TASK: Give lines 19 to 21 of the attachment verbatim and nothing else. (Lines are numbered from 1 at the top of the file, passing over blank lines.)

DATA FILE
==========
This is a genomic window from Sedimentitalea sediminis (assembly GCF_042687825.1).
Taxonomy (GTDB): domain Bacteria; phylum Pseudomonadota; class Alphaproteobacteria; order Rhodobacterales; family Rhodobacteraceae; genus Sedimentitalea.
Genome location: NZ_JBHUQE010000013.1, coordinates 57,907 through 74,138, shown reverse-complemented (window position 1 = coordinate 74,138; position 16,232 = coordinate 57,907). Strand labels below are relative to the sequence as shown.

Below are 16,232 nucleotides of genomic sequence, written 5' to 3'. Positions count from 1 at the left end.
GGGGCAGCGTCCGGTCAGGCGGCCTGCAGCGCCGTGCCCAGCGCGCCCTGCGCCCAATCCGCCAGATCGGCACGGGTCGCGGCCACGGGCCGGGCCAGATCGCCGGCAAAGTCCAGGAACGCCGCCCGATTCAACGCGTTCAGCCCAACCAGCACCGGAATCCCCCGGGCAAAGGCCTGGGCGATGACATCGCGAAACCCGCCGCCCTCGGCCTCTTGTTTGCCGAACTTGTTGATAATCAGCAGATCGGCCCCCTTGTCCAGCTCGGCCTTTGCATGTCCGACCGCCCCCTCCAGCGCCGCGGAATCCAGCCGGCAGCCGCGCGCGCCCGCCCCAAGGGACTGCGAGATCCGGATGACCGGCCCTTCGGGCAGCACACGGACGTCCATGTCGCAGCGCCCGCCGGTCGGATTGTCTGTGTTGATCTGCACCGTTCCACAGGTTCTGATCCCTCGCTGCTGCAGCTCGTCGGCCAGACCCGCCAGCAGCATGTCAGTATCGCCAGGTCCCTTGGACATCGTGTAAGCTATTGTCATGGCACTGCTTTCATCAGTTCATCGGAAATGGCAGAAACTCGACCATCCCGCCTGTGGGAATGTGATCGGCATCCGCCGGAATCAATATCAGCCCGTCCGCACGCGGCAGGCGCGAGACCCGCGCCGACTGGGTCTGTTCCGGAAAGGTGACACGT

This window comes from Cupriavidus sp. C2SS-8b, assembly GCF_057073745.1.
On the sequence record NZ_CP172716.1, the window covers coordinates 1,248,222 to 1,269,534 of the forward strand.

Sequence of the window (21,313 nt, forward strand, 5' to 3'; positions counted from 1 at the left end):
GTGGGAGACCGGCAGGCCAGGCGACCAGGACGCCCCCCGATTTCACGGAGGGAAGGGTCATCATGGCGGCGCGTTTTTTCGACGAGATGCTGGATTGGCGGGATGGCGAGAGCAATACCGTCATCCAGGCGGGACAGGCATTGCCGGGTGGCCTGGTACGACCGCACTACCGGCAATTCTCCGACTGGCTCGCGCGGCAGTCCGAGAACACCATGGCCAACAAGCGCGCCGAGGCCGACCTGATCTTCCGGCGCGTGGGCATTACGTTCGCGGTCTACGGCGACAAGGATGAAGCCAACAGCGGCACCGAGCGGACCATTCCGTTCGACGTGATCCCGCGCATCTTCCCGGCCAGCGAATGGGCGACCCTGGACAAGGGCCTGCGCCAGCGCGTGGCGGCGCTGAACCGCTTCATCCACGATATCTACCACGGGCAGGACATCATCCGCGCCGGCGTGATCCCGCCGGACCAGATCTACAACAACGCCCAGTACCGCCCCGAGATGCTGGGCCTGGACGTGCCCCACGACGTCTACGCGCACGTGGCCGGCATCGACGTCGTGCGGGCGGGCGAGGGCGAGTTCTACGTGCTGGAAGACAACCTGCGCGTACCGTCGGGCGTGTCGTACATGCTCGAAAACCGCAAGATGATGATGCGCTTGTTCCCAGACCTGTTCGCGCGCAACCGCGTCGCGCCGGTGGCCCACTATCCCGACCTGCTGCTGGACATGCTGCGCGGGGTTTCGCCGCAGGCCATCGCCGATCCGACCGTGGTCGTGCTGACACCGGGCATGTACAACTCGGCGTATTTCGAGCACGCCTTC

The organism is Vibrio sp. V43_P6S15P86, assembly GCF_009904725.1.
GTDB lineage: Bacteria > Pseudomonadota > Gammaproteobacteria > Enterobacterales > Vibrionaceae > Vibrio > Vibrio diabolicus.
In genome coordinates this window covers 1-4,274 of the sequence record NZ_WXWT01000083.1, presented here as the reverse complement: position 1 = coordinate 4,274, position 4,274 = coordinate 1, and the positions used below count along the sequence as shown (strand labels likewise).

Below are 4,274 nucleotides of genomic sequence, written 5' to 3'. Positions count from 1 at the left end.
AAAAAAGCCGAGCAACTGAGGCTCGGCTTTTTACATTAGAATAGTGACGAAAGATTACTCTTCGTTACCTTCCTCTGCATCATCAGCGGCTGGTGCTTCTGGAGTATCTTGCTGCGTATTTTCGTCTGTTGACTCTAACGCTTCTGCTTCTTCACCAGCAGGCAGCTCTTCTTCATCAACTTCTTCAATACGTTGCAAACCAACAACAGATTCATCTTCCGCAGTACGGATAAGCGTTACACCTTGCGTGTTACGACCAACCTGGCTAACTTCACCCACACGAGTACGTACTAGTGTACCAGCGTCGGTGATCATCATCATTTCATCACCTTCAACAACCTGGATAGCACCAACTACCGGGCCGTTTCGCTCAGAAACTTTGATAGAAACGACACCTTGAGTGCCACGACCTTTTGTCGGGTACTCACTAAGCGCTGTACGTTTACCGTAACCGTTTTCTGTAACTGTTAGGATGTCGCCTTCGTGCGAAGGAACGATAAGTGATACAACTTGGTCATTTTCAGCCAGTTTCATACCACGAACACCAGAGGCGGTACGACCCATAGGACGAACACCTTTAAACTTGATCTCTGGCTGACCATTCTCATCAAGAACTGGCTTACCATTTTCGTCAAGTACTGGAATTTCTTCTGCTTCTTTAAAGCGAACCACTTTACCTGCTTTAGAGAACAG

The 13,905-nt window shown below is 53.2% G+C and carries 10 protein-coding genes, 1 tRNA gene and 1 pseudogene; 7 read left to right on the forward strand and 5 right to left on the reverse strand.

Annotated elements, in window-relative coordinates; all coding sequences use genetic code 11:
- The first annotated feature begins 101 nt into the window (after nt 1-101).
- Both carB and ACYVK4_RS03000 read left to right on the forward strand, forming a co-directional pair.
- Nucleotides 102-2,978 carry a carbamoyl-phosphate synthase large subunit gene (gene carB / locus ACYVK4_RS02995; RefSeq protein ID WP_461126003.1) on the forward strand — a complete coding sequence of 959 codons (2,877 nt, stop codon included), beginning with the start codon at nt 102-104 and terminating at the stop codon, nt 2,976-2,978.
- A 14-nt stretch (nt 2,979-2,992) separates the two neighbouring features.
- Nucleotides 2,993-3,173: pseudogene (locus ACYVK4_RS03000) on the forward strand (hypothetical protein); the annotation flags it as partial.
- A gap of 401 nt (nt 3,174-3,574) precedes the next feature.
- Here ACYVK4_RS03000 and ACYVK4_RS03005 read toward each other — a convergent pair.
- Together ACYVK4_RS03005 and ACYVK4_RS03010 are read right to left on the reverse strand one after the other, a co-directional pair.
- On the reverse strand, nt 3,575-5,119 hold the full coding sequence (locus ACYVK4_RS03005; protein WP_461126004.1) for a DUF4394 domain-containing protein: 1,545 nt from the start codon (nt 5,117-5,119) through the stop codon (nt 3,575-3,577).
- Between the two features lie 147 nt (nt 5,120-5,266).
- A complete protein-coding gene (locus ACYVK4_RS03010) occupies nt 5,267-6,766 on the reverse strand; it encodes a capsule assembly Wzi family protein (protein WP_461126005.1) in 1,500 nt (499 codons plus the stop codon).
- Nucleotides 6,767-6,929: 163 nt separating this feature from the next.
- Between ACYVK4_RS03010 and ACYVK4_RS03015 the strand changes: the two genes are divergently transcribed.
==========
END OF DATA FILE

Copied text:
- Nucleotides 102-2,978 carry a carbamoyl-phosphate synthase large subunit gene (gene carB / locus ACYVK4_RS02995; RefSeq protein ID WP_461126003.1) on the forward strand — a complete coding sequence of 959 codons (2,877 nt, stop codon included), beginning with the start codon at nt 102-104 and terminating at the stop codon, nt 2,976-2,978.
- A 14-nt stretch (nt 2,979-2,992) separates the two neighbouring features.
- Nucleotides 2,993-3,173: pseudogene (locus ACYVK4_RS03000) on the forward strand (hypothetical protein); the annotation flags it as partial.